Below is a list of charter schools that received a 5 year renewal today:


County

District

School

Bergen

Englewood City

Englewood on the Palisades Charter School

Bergen

Teaneck

Teaneck Community Charter School

Camden

Camden City

Camden’s Pride Charter School

Camden

Camden City

Camden’s Promise Charter School

Essex

East Orange

East Orange Community Charter School

Essex

East Orange

Pride Academy Charter School

Essex

Irvington Township

Burch Charter School of Excellence

Hudson

Hoboken

Hoboken Charter School

Hudson

Jersey City

Jersey City Golden Door

Mercer

Trenton

International Charter School Trenton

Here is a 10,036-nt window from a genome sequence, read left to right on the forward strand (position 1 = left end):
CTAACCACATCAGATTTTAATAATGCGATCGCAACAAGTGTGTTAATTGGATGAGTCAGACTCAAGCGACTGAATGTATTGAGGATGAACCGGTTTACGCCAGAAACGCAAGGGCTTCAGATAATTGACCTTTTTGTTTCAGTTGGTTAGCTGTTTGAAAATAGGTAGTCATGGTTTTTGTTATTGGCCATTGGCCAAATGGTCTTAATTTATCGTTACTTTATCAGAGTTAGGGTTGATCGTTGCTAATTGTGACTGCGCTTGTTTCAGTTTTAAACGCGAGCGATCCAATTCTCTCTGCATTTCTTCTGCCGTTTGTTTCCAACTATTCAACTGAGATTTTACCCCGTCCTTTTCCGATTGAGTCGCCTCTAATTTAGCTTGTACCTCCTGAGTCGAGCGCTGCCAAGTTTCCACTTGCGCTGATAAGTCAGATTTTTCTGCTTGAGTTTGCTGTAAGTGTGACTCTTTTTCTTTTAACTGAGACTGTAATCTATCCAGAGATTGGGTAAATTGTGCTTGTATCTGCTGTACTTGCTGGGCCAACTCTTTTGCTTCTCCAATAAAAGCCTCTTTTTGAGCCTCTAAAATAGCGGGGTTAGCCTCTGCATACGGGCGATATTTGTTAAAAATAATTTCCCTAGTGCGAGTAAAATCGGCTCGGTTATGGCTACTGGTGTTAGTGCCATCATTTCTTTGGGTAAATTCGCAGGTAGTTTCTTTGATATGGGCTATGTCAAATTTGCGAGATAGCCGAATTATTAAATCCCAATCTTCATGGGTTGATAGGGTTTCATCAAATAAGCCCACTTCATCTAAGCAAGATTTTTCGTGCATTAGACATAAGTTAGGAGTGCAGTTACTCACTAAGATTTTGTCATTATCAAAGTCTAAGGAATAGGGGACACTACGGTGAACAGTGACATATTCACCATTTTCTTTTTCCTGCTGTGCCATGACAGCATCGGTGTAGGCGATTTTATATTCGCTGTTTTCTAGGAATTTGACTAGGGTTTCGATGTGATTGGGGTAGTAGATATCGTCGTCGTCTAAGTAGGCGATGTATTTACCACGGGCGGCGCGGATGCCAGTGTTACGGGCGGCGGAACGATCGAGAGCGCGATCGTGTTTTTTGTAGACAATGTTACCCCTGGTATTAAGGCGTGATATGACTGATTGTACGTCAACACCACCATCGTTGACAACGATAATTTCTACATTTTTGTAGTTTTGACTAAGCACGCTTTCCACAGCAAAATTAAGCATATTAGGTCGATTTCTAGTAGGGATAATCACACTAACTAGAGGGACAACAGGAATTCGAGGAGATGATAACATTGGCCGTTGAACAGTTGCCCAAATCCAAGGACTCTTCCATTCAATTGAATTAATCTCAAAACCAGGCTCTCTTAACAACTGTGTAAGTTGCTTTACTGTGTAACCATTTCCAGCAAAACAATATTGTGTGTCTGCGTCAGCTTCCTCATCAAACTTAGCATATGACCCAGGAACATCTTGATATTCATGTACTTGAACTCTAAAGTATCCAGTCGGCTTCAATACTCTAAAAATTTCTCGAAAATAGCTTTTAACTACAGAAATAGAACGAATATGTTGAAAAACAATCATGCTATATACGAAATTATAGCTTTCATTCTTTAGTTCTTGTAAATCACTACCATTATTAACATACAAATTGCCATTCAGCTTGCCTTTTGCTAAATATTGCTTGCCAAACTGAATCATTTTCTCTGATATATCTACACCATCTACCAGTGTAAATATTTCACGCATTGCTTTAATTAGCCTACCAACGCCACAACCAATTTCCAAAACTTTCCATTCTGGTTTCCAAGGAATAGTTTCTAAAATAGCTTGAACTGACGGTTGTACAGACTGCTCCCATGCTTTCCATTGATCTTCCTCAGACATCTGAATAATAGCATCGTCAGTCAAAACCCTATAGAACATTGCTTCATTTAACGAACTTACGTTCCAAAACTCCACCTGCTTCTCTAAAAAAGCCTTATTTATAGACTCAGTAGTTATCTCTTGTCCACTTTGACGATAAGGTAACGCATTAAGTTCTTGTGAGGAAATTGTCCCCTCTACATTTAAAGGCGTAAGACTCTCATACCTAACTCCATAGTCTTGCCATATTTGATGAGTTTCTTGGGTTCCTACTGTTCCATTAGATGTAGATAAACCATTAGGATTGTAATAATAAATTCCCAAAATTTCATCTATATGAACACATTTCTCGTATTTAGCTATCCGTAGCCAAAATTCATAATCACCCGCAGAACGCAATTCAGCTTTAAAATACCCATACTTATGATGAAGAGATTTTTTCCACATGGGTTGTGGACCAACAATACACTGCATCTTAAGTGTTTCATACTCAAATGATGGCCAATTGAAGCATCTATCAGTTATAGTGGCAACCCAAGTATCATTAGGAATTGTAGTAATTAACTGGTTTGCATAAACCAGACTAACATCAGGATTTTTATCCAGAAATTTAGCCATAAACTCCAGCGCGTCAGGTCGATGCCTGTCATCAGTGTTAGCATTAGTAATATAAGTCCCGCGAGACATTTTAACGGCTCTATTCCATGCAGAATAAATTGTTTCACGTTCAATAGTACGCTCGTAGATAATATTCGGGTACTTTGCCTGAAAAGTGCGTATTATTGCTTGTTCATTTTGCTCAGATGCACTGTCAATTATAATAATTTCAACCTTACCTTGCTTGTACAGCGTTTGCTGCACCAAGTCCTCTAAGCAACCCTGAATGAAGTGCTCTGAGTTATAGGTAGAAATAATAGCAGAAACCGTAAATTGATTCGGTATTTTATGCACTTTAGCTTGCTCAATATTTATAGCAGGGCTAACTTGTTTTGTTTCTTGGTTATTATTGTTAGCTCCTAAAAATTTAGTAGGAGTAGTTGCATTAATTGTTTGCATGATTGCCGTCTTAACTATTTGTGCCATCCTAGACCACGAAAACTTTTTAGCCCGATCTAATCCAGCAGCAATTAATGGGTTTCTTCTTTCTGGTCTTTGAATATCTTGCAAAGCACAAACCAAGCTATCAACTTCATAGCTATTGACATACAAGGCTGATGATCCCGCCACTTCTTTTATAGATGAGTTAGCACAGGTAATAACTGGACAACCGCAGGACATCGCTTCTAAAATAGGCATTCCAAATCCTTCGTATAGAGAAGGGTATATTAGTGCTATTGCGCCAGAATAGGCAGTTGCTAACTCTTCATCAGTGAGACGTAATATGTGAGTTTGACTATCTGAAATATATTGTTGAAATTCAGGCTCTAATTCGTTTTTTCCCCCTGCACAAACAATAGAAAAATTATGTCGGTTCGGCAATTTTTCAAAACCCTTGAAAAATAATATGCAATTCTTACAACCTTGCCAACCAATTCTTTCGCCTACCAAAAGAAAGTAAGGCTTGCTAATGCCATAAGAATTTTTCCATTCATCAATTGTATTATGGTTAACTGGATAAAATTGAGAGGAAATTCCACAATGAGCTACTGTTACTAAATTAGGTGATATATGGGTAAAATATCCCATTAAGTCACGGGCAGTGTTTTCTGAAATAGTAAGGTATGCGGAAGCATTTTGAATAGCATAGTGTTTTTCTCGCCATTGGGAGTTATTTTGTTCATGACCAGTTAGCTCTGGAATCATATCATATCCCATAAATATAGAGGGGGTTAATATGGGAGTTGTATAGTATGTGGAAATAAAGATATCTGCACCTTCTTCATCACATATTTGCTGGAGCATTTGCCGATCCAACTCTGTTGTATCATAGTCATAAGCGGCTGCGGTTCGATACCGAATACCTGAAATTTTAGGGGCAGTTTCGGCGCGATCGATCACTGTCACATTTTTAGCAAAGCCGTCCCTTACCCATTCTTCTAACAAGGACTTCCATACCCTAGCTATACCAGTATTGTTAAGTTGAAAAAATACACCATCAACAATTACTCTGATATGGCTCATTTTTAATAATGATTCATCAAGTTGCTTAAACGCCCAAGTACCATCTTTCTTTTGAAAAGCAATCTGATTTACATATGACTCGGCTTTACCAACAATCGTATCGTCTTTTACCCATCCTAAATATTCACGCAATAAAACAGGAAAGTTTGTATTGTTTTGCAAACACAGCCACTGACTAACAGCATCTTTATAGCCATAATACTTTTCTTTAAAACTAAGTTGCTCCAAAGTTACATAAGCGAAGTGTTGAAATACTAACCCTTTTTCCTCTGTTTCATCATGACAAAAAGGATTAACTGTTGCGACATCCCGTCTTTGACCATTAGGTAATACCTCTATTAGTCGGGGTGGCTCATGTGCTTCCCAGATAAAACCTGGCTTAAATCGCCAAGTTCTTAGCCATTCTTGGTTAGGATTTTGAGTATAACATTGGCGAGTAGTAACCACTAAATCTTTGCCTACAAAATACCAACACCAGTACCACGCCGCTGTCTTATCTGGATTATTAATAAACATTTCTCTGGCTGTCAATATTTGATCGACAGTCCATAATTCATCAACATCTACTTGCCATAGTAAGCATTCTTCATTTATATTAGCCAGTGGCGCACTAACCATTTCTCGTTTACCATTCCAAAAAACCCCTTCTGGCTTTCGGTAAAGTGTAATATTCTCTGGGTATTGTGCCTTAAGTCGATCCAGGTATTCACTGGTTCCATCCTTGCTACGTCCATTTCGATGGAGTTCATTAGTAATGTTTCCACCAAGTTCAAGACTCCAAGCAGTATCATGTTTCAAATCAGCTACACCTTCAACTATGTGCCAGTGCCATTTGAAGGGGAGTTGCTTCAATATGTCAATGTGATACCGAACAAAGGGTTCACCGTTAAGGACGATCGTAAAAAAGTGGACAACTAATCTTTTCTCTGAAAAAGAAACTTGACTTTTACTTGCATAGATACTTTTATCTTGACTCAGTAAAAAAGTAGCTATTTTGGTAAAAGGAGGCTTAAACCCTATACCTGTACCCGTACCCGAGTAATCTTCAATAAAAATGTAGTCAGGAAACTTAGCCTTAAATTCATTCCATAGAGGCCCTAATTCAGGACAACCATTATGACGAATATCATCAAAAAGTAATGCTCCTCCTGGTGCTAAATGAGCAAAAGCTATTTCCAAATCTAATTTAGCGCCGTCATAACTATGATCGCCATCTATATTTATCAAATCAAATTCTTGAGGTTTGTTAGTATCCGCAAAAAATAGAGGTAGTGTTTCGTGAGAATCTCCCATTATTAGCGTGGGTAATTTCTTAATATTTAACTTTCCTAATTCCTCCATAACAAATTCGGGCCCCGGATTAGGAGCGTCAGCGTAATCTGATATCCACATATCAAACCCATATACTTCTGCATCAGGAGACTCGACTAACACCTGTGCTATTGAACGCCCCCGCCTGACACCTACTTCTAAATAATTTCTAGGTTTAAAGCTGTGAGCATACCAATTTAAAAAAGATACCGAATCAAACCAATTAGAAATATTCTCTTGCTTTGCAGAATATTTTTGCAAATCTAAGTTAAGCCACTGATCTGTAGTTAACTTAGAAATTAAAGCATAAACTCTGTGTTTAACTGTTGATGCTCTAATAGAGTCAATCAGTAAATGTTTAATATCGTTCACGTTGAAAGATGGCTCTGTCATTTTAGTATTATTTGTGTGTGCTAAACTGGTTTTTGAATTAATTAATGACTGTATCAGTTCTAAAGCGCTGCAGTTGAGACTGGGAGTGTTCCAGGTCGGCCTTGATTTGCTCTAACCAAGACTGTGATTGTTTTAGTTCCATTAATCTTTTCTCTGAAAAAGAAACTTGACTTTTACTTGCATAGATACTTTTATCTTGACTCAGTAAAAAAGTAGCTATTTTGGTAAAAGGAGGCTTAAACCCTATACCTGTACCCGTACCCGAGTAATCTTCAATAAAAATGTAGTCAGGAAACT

Middlesex

New Brunswick

Greater Brunswick Charter School

Monmouth

Lake Como

Academy Charter High School

Monmouth

Red Bank

The Red Bank Charter School

Morris

Morris School District

Unity Charter School

Passaic

Paterson

Community Charter School of Paterson

Passaic

Paterson

Paterson Charter School for Science and Tech

After the initial 4 year term, a charter school can be renewed for additional terms in 5 year increments.  Since 1995, when the first charter began operating in New Jersey, 16 charter schools have been closed by the Department of Education, and 8 others have surrendered their charters and have closed.